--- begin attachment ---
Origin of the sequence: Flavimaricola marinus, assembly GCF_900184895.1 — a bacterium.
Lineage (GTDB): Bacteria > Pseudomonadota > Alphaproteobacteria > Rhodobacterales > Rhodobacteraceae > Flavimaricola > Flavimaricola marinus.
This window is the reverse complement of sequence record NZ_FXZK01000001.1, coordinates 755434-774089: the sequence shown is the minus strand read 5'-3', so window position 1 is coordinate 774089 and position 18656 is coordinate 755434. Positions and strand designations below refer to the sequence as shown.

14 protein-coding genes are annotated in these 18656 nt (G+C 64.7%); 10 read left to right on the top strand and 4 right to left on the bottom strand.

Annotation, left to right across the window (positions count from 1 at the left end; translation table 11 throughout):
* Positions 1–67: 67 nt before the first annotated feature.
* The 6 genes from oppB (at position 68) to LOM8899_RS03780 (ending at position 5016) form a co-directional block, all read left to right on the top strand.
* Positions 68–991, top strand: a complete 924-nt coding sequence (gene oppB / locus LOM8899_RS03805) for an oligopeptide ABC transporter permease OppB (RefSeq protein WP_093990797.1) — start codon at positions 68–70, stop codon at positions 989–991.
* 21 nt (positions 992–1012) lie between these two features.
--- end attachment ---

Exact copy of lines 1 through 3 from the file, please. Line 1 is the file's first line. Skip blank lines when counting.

Origin of the sequence: Flavimaricola marinus, assembly GCF_900184895.1 — a bacterium.
Lineage (GTDB): Bacteria > Pseudomonadota > Alphaproteobacteria > Rhodobacterales > Rhodobacteraceae > Flavimaricola > Flavimaricola marinus.
This window is the reverse complement of sequence record NZ_FXZK01000001.1, coordinates 755434-774089: the sequence shown is the minus strand read 5'-3', so window position 1 is coordinate 774089 and position 18656 is coordinate 755434. Positions and strand designations below refer to the sequence as shown.